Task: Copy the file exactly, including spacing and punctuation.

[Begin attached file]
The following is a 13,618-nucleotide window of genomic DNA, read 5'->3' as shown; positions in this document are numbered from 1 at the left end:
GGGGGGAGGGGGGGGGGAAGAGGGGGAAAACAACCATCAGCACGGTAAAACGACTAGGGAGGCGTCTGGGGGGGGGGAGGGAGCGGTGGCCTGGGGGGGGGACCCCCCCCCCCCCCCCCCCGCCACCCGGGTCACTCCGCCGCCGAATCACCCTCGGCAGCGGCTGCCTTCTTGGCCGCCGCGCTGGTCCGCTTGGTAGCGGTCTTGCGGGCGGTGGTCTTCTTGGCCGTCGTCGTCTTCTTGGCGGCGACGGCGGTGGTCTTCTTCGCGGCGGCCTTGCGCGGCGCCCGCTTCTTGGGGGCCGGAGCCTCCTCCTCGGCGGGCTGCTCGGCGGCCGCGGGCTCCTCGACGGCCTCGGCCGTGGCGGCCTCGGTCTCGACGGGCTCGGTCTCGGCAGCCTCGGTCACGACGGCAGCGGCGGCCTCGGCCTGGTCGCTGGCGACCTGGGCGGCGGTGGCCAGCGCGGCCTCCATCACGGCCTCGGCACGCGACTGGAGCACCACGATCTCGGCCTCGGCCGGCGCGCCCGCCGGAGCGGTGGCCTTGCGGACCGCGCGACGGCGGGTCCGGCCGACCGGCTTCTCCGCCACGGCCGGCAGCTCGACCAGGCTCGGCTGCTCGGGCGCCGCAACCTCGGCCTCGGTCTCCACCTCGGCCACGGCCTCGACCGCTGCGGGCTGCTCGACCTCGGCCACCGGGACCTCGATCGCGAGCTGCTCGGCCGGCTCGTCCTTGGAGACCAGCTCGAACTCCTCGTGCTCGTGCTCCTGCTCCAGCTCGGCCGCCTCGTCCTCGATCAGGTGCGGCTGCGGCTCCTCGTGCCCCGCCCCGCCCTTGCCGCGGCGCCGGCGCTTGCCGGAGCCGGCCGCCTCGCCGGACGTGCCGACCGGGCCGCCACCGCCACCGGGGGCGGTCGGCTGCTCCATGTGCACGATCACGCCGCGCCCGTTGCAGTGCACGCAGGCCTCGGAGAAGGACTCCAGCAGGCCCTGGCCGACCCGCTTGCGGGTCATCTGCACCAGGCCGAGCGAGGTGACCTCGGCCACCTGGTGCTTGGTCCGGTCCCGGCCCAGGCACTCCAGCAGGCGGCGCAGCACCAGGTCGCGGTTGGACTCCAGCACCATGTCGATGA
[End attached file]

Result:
The following is a 13,618-nucleotide window of genomic DNA, read 5'->3' as shown; positions in this document are numbered from 1 at the left end:
GGGGGGAGGGGGGGGGGAAGAGGGGGAAAACAACCATCAGCACGGTAAAACGACTAGGGAGGCGTCTGGGGGGGGGGAGGGAGCGGTGGCCTGGGGGGGGGACCCCCCCCCCCCCCCCCCCGCCACCCGGGTCACTCCGCCGCCGAATCACCCTCGGCAGCGGCTGCCTTCTTGGCCGCCGCGCTGGTCCGCTTGGTAGCGGTCTTGCGGGCGGTGGTCTTCTTGGCCGTCGTCGTCTTCTTGGCGGCGACGGCGGTGGTCTTCTTCGCGGCGGCCTTGCGCGGCGCCCGCTTCTTGGGGGCCGGAGCCTCCTCCTCGGCGGGCTGCTCGGCGGCCGCGGGCTCCTCGACGGCCTCGGCCGTGGCGGCCTCGGTCTCGACGGGCTCGGTCTCGGCAGCCTCGGTCACGACGGCAGCGGCGGCCTCGGCCTGGTCGCTGGCGACCTGGGCGGCGGTGGCCAGCGCGGCCTCCATCACGGCCTCGGCACGCGACTGGAGCACCACGATCTCGGCCTCGGCCGGCGCGCCCGCCGGAGCGGTGGCCTTGCGGACCGCGCGACGGCGGGTCCGGCCGACCGGCTTCTCCGCCACGGCCGGCAGCTCGACCAGGCTCGGCTGCTCGGGCGCCGCAACCTCGGCCTCGGTCTCCACCTCGGCCACGGCCTCGACCGCTGCGGGCTGCTCGACCTCGGCCACCGGGACCTCGATCGCGAGCTGCTCGGCCGGCTCGTCCTTGGAGACCAGCTCGAACTCCTCGTGCTCGTGCTCCTGCTCCAGCTCGGCCGCCTCGTCCTCGATCAGGTGCGGCTGCGGCTCCTCGTGCCCCGCCCCGCCCTTGCCGCGGCGCCGGCGCTTGCCGGAGCCGGCCGCCTCGCCGGACGTGCCGACCGGGCCGCCACCGCCACCGGGGGCGGTCGGCTGCTCCATGTGCACGATCACGCCGCGCCCGTTGCAGTGCACGCAGGCCTCGGAGAAGGACTCCAGCAGGCCCTGGCCGACCCGCTTGCGGGTCATCTGCACCAGGCCGAGCGAGGTGACCTCGGCCACCTGGTGCTTGGTCCGGTCCCGGCCCAGGCACTCCAGCAGGCGGCGCAGCACCAGGTCGCGGTTGGACTCCAGCACCATGTCGATGA